Getting My Fur Fix
For Doggie Lovers Only!
I saw the brochure at the welcome center and knew I had to have this particular adventure. Even with no snow on the ground, the brochure talked about tour visits. So I was game and it took little convincing for Colin to agree. The Husky Haven is owned by a woman, Kim Darst, who ran in the Iditarod race several times. She and dog handler, Jean, run the tours, usually to school children and groups of travelers. Colin and I were lucky enough to have a private tour of 43 Alaskan huskies and learn more about the Iditarod.
There is a controversy about training and using huskies for snow travel. It seems some think this is abuse. But to many who live in snow country a good portion of the year, it’s actually more reliable than snowmobiles. The huskies all ‘fight’ to be hooked up to the sled, and cry if they are left behind. Jean also told us that the pecking order actually changes after a race, as those that were on the trail have a new confidence that is evident when they return home.
The Iditarod is a 1049-mile race, over a week long. The support teams are tremendous: multitudes of veterinarians, handlers, food/bed facilities, and supplies are located at every forced stop. The dogs cannot go back on the trail until the vet approves, so safety for the dogs is uppermost in this race. When Kim ran the Iditarod in 2009, she and a fellow racer were caught in a severe blizzard, unable to move because of the snow depth and one of her dogs became hypothermic. She set up camp, boiled water, and fed the team for more than 24 hours. A rescue team was eventually sent to find her after her beacon failed to move location. The rescue team that came to Kim’s aid stayed with the majority of the dogs to bring them back safely, while Kim and her injured pup took the snowmobile to the next vet station. Although she didn’t finish the race, her team was thrilled with the attempt and the distance she had covered.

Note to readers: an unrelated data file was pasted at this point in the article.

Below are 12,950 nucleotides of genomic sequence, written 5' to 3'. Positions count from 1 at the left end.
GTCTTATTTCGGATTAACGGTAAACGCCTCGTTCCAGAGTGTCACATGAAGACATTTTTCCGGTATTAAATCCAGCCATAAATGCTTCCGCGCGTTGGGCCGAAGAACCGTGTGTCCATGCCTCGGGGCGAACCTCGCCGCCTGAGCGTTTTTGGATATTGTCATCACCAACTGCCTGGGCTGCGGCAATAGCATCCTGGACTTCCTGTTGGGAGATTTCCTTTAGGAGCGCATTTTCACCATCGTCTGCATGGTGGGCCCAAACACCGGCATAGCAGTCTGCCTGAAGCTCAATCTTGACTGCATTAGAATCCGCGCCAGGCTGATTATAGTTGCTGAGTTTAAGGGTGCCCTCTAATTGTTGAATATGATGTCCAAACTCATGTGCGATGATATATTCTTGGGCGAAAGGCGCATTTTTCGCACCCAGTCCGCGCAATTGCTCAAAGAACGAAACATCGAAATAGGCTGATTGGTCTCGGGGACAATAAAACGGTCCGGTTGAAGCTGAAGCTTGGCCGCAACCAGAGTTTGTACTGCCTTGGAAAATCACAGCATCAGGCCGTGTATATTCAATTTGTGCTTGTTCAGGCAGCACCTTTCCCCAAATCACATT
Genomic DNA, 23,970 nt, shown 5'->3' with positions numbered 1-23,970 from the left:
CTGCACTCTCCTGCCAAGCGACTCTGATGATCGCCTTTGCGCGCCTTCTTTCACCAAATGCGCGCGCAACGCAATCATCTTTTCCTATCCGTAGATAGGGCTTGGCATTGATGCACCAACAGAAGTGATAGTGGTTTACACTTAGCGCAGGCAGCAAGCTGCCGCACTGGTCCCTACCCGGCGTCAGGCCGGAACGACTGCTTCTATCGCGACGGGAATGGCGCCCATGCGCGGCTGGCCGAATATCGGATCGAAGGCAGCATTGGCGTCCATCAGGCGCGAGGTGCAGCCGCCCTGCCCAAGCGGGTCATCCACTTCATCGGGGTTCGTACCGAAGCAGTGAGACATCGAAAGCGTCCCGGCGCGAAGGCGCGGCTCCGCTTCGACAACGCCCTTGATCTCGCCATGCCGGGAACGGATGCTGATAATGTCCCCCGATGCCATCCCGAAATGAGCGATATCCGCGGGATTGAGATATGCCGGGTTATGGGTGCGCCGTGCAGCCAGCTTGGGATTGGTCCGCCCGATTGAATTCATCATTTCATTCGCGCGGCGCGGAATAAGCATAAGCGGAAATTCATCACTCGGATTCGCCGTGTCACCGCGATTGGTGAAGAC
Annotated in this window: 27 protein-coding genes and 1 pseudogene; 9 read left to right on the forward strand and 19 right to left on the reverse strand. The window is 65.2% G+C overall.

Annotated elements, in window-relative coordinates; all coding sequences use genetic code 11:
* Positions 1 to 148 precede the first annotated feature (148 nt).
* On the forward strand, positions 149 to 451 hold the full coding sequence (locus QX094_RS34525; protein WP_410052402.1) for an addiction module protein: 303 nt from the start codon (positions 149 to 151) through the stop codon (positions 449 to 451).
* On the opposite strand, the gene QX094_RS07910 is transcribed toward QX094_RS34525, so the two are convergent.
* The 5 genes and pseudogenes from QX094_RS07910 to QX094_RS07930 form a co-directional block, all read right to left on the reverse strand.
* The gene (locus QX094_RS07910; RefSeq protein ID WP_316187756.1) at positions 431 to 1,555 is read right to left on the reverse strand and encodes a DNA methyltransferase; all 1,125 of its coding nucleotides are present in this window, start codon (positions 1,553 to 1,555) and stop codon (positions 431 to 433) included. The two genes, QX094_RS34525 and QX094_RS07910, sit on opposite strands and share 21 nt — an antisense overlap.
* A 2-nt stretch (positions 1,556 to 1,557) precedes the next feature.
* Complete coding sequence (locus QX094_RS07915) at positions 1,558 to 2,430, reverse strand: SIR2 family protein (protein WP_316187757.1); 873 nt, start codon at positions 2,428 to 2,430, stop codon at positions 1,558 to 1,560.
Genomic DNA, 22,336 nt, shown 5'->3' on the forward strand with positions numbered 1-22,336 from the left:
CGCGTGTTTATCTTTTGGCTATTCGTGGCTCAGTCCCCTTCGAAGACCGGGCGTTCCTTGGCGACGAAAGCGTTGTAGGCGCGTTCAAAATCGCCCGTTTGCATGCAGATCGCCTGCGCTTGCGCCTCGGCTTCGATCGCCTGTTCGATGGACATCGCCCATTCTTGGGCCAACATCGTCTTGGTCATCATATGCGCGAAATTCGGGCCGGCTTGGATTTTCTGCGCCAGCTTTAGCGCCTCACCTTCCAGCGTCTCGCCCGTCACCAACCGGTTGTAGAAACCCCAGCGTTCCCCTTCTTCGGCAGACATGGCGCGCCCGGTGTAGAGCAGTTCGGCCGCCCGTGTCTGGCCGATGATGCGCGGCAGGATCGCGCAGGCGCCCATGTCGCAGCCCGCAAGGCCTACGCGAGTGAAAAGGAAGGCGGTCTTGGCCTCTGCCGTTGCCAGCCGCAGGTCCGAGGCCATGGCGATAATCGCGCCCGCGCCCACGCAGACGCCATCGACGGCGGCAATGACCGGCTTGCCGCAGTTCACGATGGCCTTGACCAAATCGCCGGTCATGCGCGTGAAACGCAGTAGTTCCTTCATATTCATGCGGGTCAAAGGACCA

Maybe all of these pictures are not necessary. But it made me so happy to be introduced to each of the dogs, learn about their background and race capabilities, and spend time with each one hugging, pulling fur (it was spring after all and they were all shedding), and giving and getting ‘kisses’. The longer I stayed, the dirtier I became (as you can see in the pictures), but I didn’t mind. I was in Husky Haven heaven.
P.S. A couple of nights later: my habit at any campsite is to visit any neighboring dogs. On Thursday evening (6/2), I was introduced to sweet Koora, a rescue 4 year old blue heeler. I offered to baby sit while Koora’s human Mommy Jess and sister Serena went to dinner in town. It was such a delicious 90 minutes. Better than s’mores.
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Husky Haven, Singleton, MI